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Monologue by Charles M. Tuttle, Jr.

Tuttle, Charles M. Jr.
Thorson, Dan
Date of Interview: 
Relationships with People and Places; Childhood Adventures; Stories and Storytellers
Charles M. Tuttle, Jr. tells supernatural stories and explains some physical concepts.
Charlotte Narrative and Conversation Collection
Collection Description: 
Dan Thorson interviews Charlotteans to collect stories for a class project at UNC Charlotte.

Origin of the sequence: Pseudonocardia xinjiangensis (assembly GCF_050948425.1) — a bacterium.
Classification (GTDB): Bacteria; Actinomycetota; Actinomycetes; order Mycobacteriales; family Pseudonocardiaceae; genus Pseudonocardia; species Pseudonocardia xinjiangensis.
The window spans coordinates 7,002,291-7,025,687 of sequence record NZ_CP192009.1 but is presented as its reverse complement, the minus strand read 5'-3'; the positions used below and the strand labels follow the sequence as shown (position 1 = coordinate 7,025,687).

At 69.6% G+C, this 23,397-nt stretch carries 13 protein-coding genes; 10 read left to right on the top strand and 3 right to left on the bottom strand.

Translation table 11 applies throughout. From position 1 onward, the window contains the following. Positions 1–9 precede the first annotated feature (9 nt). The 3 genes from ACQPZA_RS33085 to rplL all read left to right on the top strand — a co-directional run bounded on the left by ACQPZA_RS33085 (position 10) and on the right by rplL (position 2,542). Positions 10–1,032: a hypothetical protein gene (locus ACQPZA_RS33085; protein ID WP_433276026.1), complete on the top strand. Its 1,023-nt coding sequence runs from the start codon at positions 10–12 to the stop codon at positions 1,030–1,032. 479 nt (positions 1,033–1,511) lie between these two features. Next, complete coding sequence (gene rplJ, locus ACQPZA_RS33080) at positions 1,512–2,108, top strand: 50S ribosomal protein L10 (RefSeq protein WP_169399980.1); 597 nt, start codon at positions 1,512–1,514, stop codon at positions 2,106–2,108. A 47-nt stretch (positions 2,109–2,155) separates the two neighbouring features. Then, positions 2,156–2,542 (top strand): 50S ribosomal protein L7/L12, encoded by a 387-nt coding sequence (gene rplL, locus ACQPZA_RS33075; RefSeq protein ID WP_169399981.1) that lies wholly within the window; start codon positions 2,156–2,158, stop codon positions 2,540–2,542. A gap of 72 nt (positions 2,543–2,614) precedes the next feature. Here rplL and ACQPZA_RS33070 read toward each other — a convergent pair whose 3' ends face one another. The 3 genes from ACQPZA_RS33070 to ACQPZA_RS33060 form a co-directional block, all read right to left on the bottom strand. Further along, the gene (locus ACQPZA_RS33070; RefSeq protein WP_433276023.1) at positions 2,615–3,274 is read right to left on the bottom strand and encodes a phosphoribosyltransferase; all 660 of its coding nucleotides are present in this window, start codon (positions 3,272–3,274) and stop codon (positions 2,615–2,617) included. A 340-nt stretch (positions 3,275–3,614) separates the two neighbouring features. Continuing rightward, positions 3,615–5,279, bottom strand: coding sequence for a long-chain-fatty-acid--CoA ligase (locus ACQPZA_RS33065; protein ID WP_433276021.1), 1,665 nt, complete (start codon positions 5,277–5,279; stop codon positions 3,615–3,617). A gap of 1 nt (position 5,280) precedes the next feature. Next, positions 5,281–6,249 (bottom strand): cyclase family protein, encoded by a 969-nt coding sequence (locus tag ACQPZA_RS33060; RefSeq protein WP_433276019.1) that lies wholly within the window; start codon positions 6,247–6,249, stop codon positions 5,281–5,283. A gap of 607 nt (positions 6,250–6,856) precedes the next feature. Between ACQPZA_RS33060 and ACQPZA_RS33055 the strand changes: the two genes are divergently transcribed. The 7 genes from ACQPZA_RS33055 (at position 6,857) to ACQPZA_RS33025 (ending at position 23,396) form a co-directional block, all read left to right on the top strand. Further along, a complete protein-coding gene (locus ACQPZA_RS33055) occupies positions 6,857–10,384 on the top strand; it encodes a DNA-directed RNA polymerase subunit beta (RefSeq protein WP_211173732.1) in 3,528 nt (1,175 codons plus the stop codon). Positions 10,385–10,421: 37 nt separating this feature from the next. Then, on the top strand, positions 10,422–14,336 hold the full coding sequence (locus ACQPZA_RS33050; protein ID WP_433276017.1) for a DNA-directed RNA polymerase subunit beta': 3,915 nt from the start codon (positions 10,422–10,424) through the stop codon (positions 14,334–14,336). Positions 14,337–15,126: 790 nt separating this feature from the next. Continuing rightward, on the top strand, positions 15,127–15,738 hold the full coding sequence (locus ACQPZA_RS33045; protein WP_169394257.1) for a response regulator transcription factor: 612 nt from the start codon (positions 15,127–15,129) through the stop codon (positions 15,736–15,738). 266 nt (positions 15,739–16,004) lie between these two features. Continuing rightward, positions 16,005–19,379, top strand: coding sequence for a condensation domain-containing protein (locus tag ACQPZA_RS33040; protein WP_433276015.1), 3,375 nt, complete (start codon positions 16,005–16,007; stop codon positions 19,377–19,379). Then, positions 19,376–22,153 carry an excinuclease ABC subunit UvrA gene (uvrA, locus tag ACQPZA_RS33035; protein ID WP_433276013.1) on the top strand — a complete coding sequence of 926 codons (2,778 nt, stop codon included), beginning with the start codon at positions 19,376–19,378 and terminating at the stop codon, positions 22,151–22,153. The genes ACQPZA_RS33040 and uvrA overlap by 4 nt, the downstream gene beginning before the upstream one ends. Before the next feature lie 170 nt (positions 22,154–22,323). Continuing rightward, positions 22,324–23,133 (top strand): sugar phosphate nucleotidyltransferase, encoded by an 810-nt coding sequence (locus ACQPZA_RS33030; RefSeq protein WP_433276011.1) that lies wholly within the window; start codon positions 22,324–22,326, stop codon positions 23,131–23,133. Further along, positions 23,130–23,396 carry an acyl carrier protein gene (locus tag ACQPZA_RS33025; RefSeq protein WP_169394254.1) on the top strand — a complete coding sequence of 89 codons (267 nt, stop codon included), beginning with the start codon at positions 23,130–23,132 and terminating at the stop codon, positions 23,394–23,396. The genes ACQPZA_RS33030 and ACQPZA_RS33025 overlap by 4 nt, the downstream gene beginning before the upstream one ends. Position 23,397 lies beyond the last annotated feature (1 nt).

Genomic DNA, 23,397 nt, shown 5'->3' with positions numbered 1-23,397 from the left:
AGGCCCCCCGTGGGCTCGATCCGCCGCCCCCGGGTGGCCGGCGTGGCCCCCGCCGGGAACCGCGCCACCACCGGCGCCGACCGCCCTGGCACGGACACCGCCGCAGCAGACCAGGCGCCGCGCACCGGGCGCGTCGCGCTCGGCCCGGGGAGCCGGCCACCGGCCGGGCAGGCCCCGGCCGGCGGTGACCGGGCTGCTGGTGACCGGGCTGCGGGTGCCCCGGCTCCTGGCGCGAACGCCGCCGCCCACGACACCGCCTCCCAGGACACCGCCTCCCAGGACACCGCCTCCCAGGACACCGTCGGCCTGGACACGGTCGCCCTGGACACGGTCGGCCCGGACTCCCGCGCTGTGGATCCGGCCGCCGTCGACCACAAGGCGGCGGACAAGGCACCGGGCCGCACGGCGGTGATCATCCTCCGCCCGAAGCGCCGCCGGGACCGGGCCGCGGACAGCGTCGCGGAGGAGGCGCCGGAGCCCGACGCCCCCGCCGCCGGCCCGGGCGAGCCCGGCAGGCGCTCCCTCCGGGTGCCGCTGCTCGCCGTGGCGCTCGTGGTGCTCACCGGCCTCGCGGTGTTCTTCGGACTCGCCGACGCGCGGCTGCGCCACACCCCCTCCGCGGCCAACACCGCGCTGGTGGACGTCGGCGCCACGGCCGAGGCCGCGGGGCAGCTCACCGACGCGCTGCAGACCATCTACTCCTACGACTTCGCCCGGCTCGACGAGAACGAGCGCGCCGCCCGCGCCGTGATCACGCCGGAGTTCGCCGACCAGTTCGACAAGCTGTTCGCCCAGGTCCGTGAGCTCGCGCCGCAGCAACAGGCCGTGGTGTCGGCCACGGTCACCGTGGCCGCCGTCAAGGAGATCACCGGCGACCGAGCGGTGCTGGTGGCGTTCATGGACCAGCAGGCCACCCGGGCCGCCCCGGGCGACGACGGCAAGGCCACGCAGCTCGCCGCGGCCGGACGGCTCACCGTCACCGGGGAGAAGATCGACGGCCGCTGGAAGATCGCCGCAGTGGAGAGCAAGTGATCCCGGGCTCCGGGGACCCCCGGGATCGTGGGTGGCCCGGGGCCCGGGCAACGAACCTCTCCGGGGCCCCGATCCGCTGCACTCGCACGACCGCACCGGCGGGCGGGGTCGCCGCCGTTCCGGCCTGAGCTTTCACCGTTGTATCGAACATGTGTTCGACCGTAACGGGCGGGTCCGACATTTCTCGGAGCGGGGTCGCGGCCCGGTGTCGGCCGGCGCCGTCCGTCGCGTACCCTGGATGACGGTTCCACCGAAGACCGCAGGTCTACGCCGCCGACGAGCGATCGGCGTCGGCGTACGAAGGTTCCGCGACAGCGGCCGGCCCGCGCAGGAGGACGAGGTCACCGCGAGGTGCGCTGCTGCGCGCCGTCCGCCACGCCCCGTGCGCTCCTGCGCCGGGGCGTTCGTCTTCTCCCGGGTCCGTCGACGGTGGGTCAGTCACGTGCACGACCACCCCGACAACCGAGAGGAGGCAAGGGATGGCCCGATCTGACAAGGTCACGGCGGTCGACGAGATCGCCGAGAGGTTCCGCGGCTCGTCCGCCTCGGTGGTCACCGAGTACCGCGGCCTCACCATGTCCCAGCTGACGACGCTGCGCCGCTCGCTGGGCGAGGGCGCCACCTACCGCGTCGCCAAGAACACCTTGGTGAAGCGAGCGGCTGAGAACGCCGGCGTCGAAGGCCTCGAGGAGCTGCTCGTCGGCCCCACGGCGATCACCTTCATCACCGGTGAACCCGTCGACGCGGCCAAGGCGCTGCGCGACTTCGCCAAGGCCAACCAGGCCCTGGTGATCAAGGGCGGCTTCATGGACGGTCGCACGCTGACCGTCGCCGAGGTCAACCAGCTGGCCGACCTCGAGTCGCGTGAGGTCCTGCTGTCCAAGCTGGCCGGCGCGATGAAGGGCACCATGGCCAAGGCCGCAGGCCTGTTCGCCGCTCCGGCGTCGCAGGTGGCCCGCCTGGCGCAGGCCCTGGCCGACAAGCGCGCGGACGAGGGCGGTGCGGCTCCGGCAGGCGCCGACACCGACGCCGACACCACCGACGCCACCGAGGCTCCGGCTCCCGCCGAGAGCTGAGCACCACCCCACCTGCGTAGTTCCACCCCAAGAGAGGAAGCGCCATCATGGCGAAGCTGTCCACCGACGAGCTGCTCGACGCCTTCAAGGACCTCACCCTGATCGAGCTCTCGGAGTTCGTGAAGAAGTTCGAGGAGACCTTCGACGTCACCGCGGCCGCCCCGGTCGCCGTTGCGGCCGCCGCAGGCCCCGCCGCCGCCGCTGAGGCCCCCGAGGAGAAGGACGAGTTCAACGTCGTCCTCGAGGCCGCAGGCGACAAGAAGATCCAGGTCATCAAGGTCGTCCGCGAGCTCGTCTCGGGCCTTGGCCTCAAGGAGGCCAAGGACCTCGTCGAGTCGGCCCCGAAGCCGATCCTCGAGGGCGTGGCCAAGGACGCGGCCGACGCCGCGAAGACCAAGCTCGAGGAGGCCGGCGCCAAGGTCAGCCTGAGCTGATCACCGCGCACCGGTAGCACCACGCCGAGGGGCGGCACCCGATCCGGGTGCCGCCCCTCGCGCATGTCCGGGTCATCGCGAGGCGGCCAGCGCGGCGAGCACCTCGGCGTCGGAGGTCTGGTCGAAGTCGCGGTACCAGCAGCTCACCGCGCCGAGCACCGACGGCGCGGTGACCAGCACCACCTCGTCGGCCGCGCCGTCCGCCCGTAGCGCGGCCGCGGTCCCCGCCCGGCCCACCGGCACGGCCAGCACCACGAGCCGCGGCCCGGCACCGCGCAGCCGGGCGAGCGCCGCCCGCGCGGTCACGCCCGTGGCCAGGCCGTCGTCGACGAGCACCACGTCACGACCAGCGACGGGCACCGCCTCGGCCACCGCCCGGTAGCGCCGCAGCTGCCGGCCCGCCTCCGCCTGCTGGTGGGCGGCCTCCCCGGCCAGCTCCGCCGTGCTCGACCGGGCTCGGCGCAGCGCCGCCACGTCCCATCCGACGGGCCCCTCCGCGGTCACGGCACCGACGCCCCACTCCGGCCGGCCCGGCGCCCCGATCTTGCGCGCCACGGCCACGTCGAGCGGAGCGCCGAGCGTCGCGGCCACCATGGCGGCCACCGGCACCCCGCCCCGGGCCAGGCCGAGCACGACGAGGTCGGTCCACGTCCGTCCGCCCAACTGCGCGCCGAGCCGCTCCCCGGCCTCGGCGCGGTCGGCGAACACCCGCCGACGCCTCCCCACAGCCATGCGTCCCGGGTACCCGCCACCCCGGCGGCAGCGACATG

CT (Charles Tuttle): Okay some kind of story, um hmm. [Pause] Well my family has a couple a ghost stories that we, that we tell. Uh, most of them are centered around a, a table that we owned and this was when, um, I was around, either between six had to have been around six, uh, due to the fact of one incidence in particular that occurred, um, um, 'cause I had a pretty bad accident on a bicycle. Um, but my mother likes antiques, so she had been to an antique shop and bought a small little end table of some kind and actually set up against the wall. So it really wasn't, it was just kind of like a hallway table that she could put flowers or, you know, some kind of other things, candlesticks on. And she actually had it, uh, sitting beneath a mirror. And whenever you would walk by it, it would sort of bump up against the wall and for the longest time we were thinking okay it's just the floor when you walk by you know the floor shakes and it bumps the wall. Um, but the only problem was nothing, nothing else ever did it, so you had to jump up and down and nothing would really vibrate but this table would just, would just kind of beat against the wall. Um, and just some of the things that occurred while we had it, uh, my mother had some crystal, crystal, uh, candlestick holders, um, and they were sitting on the dining room table and, uh, her and my oldest sister, uh, were in the kitchen talking when they heard something fall. Uh, so they walked in the living room and looked all around, looked all around and couldn't find anything but then they looked on the kitchen table and they'd see that these two crystal candlestick holders had split basically, perfectly in half. And the candles weren't lit, um, so it wasn't like any kind of heat issue from the candle causing it to expand and crack. It just split. Um, so my mom just kind of wrote it off as maybe they just broke somehow. Um, and then we used to have this ashtray in the shape of a fish and one night some friends of mine uh, were sitting in the living room and the thing just slid off the table uh no one was close enough to push it. This fish just went sliding off the table so we were all like, kind of uh, disconcerted by that fact. But, you know, we were just sitting there maybe someone had did it playing a joke and no one was going tell anyone they did it because it was working too well, that we were all so considerably freaked out by the whole situation that they weren't going to ruin it by saying, "Hey, I pushed it." Um, and as well we had a, um, birdcage holder which was a pole that had a big spring in the middle so it kind of wedged itself between the ceiling and the floor. I, we were having a little get together cause my parents would occasionally have friends over, uh, and we'd cook out and everything else. And we were all sitting in the kitchen and all of a sudden the parakeet that we had had come flying into the kitchen, uh, and everyone of course tried to figure out, "OK. Who let the parakeet out?" Uh, but then when we walked into the living room that pole was laying on the ground and the birdcage was broken open but no one heard anything. None of us heard the thing fall to the ground and it's not like it was a considerably loud in the house as well. This thing was just was laying on the ground and no one could explain it. Um, but one of the biggest incidents was when I was seven, for my seventh birthday, I received a bike for my birthday from my parents and this was before, right before school in the morning and so I was all desperate to ride my new bike so I took it out for a ride. Um, and probably wasn't out riding for more than fifteen minutes before I had a pretty severe accident. Um, all I remember was riding down the sidewalk and the next thing I remember was looking up and seeing this little kid like three or four years old, and the next memory I had after that was waking up in the intensive care unit at, um, at the hospital. Apparently what had happened was the front wheel had slipped off the side of the sidewalk, uh, caused the handlebars to twist which threw me forward and I hit a handrail that was going down some steps. Uh, and I slid down the handrail and hit my head on the concrete. Uh, when I had collided with the handrail though, it had pushed my liver into my spine, almost ripping it completely in half. It was probably only attached, from what the doctor said, uh, by about an inch of, you know, tissue, uh, from my liver. But for the most part my liver was completely almost ripped in half. Um, and my father had, uh, had uh, rushed down and threw me in the car took me to the hospital, uh, where they were doing all the tests and everything else and I only know this because my father told me. Um, but my older brother had been, had moved out of the house my oldest sister was in the Air Force and, um, I mean couldn't have been the Air Force yet. She was actually over at a friend's house. My youngest sister and my mother had come to visit me at the hospital, uh, my father was staying at home. And we had these glass crystal, fake crystal chandeliers hanging in the hallway and this was in October so it wasn't like the air conditioner would be on to be blowing much air though the house. Um, but by father was asleep and had, uh, and woke up to the sound of those chandeliers. Uh, the crystals, they were hitting, banging together almost sounding as if someone was clapping. Uh, and one of the main things that approached him as odd was the fact that there was no air movement in the house. The heat wasn't blowing or anything. And, um, my dog, a French poodle named Abbey, who was blind in both eyes, um, was sleeping in my bed because apparently she could sense something was wrong 'cause I was missing for so long. Um, but my father had walked into my bedroom to comfort, uh, the dog, um, because she was growling. She was staring directly in the center of the hallway growling very, very, uh, viciously, teeth showing, snarling. Um, and at first my father thought because maybe, uh, it was because of him, she was growling at him but when he walked in there she would not take her eyes off the center of the hallway. She was still looking, or uh head aimed anyway because she was blind so she really couldn't have been looking. But her head was aimed directly, uh, in the hallway. Um, staring apparently or sensing something because she was growling at it. Um, and we had a few other odd incidents like that occur. Uh, and my mother had gone to see a psychic, um, [laughs] which we all thought was pretty funny. Um, but in the course of, uh, a, a discussion with the psychic, um, the psychic had pointed out there that something was wrong in the house, um, and she couldn't pinpoint what it was. But some, some spirit that was in the house that was very unhappy, um, did not like where it was did not like what was happening to it, um, and that it was bonded to something in the house. Um, and so she proceeded to ask my mother more and more questions and of course my mom told her, um, and eventually pinpointed that it must be this table that there must be some poltergeist associated with this table. Uh, and given the nature of a bunch of events that occurred, just small things, nothing huge, no one saw any, you know, figures walking around the house. Um, but just all the odd occurrences that were taking place, um, including one of which, uh, my mother had a, a bowl that was hand-painted by her great-grandmother back in the middle-late 1800's, um, had been knocked to the floor and shattered. Um, but no one was in the house when it happened. Um, so it was kind of odd, uh, there was no forced entry in the house, no one broke in. Uh, the dog couldn't have done it because it was just entirely too high, uh, but apparently something like a picture had fallen behind it which pushed it on the floor, and that bowl had meant a lot to my mother personally. Um, but, you know, come to find out that this table was supposedly the center of all the, the odd occurrences that took place, and so my mother took it, sold it, uh, and after that all the events stopped. Uh, and the new table that she bought and put there didn't bang against the wall. I mean no matter how hard you tried standing in front of it, jumping back and forth it, it wouldn't bounce against the wall like the other one was. It was like every time you walked by that table it was sort of like clapping or knocking trying to get your attention. Um, but again when she sold it all those, all those odd occurrences, uh, ended. Um, so that was a pretty, pretty interesting thing to hear and to hear all the tales that my uncles tell me about how apparently my whole lineage of my father's side has had pretty good, uh, ghostly encounters. Um, one of which where my dad's one of nine kids, uh, one sister, eight brothers, um, himself included. Where they would go to a place called Kennel's Beach, which I believe is in North Carolina. Ah, but they used to tell me how it used to smell like sulfur all the time and there was no, no electricity or anything else. And that one night, uh, my Uncle, my Uncle Bill, um, who was like in the middle, um, was in the center of, of the, of that house that they had at Kennel's Beach just swinging wildly with a baseball bat at something. Um, and if you ask him about it, you know, he kind of, he kind of plays it off some but apparently at the time it was a very intense situation because everyone had heard somebody walking around and my Uncle had apparently seen a ghostly figure and was swinging at it. And the rest of the family watched him swinging at this ghostly figure because his, his, you know, actions had awakened, you know, awakened everyone up. Um, but there are other stories too all throughout the family about ghosts so it was pretty interesting to see. Uh, I don't know how much of that is just, you know, good storytelling on behalf of, of my uh, my uh, uncles on my Dad's side. But the one that happened at our house particularly with me, you know, I remember a lot of those things happening, um, with seemingly no explanation whatsoever. Um, but in terms of childhood memories that's probably one of the most unique memories that I have, is all the ghost stories and then as a teacher you know when we talked to, being a science teacher in particular talking to, to students and, you know, cause and effect and looking for rational explanations of everything. To hear some of their stories I always like to share those, uh, with them and, uh, it's just, it's just neat to hear some of the stories that they give back, uh, some of it seeming almost like the UFO phenomena, how much that mythos is ingrained within our, our collective consciousness as a society, uh, you know just to ask them, "What would like to be to see a ghost?" And to see all those shows on TV about ghosts and, you know, about fear and haunted houses, that they can all explain it without ever having, having ever really, uh, experienced it. Um, but these things that happened in my household, you know, seemed very low key but they, they, they happened nonetheless and they were experienced by the family. Um, I just think the part about the psychic though kills me the most. Um, 'cause I think just that whole issue of being able to tell everything, um, is kind of a farce because I can get the kids that I teach to do the same thing by asking them leading questions to get them to an answer. And, or to find out information about them that they otherwise probably wouldn't just outright tell, but by asking certain questions, you can get to certain places and, and pinpoint stuff that may or may not have happened but it may have happened with a fair degree, you know, a high percentage chance that it happened. Um, but overall, uh, that's probably about one of the only true stories that I have. My life for the most part has been fairly low key, uh, other than the fact that as a college student at Appalachian State, um, there's an example I use in my AP physics class, uh, telling them about my, my first, [laughs] first senior year. Uh, I was there for five years getting a degree in physics. Um, but a week before classes started, uh, there was a big, you know, party out at the apartment complex and this one new kid to the college, he hadn't even started his freshman year of college had been drinking to excess [laughs] needless to say. Um, and he started to regurgitate, um, throwing up over the balcony of the, of the third floor apartment. And of course being college and people being, for the most part, inebriated everyone thought it was hilarious and were cheering him on, up until the part where, as regurgitating he had a strong enough spasm where it made him fall over the balcony, uh, railing. So this kid is now falling three store-, you know, three balcony levels. I mean a minimum of you know, God, at least 30, 35 feet to the concrete b-, beneath him. Um, and when he hit the ground it just sounded like a, a garbage bag full of, like, Brunswick stew or something. It just sounded like this moist just hit, some of which probably came from landing in his own vomit. Um, but it was still a gross, gross sound, um, and that was probably the time when I realized that I needed to get a hobby because when I, I watched the kid fall and it was almost in slow motion, and the only thing I can truly remember isn't, "Oh my God this kid's falling," but the fact he's going to hit the ground going 14.4 meters per second, um, which of course was putting practical [laughs] application to my physics knowledge at that point. But afterwards, I was just like, that was sad that the only thing that could pop into my mind wasn't an expletive, wasn't an oh something, but it was 14.4 meters per second. Um, and it's just, I tell my kids the story minus some of the, the parts that of course would be, uh, a little bit, uh well I don't know the word I'm looking for, but you wouldn't want to use the inebriation, the alcohol part but just let them know that he was doing something he shouldn't have done and fell [laughs]. Um, and also you can talk about car collisions as well because the, the, the boy was drunk, um, and that fact probably saved his life. Uh, he broke most of his ribs, knocked the majority of his teeth out, broke both, uh, wrists, uh, was knocked unconscious. Um, but if he'd been sober, he probably would have tried to stiffen his body up, like most people when you see something about to happen your body locks up which would have made him hit the ground and not have really gone with the flow of his body. Um, so it would have been a much harder hit, so to speak, because of him resisting. Um, and that's basically why most times drunk drivers are less injured than people they hit because they're so drunk that they just kind of roll with it, you know, roll with the punches. But the people who get hit are locked-up, their muscles are tight and they don't move so any hit they get is more damaging because of that. Um, and that's the whole thing with the airbags and seat belts too. That slows you down over a slow period of time. Um, but for the most part, you know, um, don't have that many stories, but some of the ones I have at least are moderately interesting. Um, and that's about it really.